NEW ORELANS — Roman Harper watched defensive back Kenny Vaccaro and hoped the rookie saw the same thing he was seeing as the Falcons’ final play began.
Atlanta tight end Tony Gonzalez turning a certain way, handing the Saints’ secondary the key piece of information it needed in a frantic situation.
Vaccaro did, in fact, see it and knocked the pass from Atlanta quarterback Matt Ryan up and away from Gonzalez, into the hands of a lunging Harper.
For the second season in a row, the Saints’ secondary handed their teammates a win with a goal-line stand against the Falcons.
But this time, a 23-17 victory, the Saints also grabbed a 1-0 record and an early lead in the NFL marathon.
“Those defensive guys, it has been great to watch them come together and gain an identity,” Saints quarterback Drew Brees said afterward. “We’re going to be a tough bunch and just going to get after people and we’re going to have fun doing it and we’re going to come up with big plays and they did today.”
A year after finishing with the league’s worst defense, the rebuilt and reconfigured unit was the story Sunday, holding a prolific Atlanta offense to just 17 points and 3 of 11 on third downs.
And they made up for an offense that couldn’t seem to get on track, scoring a touchdown on only one of three opportunities in the red zone.
Not exactly what you would have imagined in coach Sean Payton’s first meaningful game since being suspended for a season. Payton hasn’t lost in the Superdome in 980 days and counting.
“It was just important to get the first win,” Payton said. “You try to compartmentalize each week, each game and we played a good team. It was good to get the win, it’s good to start the season that way.”
While Brees finished the game 26 of 35 for 357 yards, two touchdowns and interception and the offense went 6 of 13 on third down, the defense kept the team in the game for most of it.
A three- and four-man pass rush finished with three sacks and six quarterback hits and allowed first-year defensive coordinator Rob Ryan to use coverages to keep Atlanta bottled up.
Ryan finished 25 of 38 for 304 yards and two touchdowns, but his interception came when the Falcons could least afford it. Running back Steven Jackson, meanwhile, finished with 77 yards rushing, but 50 of that came on one run.
“It makes it difficult for them when you can rush for and get into the passing lanes,” Saints linebacker Curtis Lofton said. “We got pressure on the quarterback, but goes hand-in-hand. The secondary and linebackers had great coverage, which leads to sacks. That’s how we play as a defense.”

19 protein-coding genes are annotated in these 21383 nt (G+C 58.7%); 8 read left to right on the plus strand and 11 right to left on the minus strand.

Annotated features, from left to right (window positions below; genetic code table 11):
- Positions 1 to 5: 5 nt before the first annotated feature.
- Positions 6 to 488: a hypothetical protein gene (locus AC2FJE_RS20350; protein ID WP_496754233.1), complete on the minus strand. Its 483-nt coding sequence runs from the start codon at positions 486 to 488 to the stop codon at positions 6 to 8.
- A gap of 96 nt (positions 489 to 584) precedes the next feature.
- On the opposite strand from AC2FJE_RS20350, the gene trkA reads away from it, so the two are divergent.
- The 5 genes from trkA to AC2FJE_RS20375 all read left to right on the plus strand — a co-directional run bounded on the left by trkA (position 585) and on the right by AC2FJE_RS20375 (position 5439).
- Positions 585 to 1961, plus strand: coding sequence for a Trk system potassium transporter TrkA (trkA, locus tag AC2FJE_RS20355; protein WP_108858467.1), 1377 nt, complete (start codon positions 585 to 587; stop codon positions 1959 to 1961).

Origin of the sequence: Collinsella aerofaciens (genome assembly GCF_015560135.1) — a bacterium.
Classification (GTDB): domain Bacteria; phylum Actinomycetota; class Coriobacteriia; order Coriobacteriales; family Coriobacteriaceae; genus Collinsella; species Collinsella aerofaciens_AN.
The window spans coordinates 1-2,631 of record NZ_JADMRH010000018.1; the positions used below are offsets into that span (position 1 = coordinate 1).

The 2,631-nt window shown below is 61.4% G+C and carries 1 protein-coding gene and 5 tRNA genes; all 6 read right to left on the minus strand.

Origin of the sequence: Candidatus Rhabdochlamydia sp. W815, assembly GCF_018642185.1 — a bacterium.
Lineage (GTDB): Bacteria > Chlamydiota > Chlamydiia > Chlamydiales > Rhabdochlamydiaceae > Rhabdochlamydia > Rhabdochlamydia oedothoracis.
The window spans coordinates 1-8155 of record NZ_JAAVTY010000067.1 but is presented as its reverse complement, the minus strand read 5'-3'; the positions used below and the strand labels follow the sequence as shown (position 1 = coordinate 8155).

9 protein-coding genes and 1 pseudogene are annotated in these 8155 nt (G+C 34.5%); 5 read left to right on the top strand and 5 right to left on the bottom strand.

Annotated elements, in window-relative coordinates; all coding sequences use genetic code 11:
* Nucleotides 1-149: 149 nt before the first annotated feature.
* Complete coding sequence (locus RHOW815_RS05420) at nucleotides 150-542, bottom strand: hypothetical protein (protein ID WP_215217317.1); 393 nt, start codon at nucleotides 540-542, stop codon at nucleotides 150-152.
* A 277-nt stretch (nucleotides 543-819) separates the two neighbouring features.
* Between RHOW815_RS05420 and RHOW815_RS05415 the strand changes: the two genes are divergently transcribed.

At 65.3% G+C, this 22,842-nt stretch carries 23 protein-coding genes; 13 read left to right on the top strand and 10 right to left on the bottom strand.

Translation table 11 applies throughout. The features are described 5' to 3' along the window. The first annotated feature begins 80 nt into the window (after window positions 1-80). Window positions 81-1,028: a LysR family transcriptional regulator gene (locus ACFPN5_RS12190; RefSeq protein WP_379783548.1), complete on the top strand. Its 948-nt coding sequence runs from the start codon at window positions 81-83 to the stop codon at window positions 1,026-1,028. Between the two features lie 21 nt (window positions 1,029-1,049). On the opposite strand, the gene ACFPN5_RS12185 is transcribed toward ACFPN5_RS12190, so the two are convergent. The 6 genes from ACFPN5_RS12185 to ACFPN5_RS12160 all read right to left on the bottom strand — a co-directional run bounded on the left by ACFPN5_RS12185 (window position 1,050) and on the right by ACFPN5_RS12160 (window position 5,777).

After defensive stops by both teams to begin the game, Atlanta got on the board first when Ryan hit Gonzalez for a 7-yard touchdown. The play was set up when two snaps earlier, receiver Harry Douglas found a hole in the Saints secondary and went 50 yards to the New Orleans 10 before being tackled by Keenan Lewis.
Payton gambled on fourth-and-inches near midfield on the ensuing series but it backfired. Atlanta had the stretch run play right figured out and stopped Mark Ingram short.
The Falcons then drove 40 yards in eight plays, partly thanks to an unnecessary roughness penalty on Vaccaro, who hit a sliding Ryan on a run. But the defense stiffened and held the Falcons to a 23-yard Matt Bosher field goal.
Instead of being down 14-0, it was only 10-0 late in the first quarter and that proved to be key.
New Orleans finally got on the board with a 48-yard field goal by Garrett Hartley when a 12-play drive stalled at Atlanta’s 30.
It didn’t take long for New Orleans to tie the game. Roman Harper returned a Julio Jones fumble 18 yards to Atlanta’s 31 and two plays later, Brees hit Marques Colston for a 25-yard touchdown and a 10-10 tie. The catch made Colston the Saints’ all-time leader in receptions at 533 and counting.
“It feels pretty good,” Colston said of the record. “Sean talked about it all week, but he told me it would only be special if we got the win.”
A Saints defensive stop nearly turned into a touchdown lead after Brees hit Kenny Stills for a 67-yard pass that ended with first-and-goal at the Atlanta 7. But two consecutive holding penalties on Jahri Evans put them in second-and-goal at the 27 and New Orleans couldn’t recover, settling instead on a 31-yard Hartley field goal and a 13-10 lead.
A three-and-out by New Orleans’ offense to start the third quarter put the Saints in bad position off the bat. Steven Jackson’s 50-yard run to the Saints’ 5-yard line put New Orleans in worse position. And Ryan’s four-yard touchdown pass to Julio Jones gave Atlanta a 17-13 lead with 11:41 to go in the third quarter.
The deficit didn’t last long. Using a variety of short passes and run plays, Brees guided New Orleans 80 yards in 10 plays and gave the Saints a 20-17 lead when he found Jimmy Graham for a seven-yard touchdown. It was only Graham’s third touch of the day and it came with 6:22 to go in the third quarter.
Hartley’s third field goal of the day, a 22-yarder, pushed New Orleans’ lead to 23-17 with 3:12 to go in the game.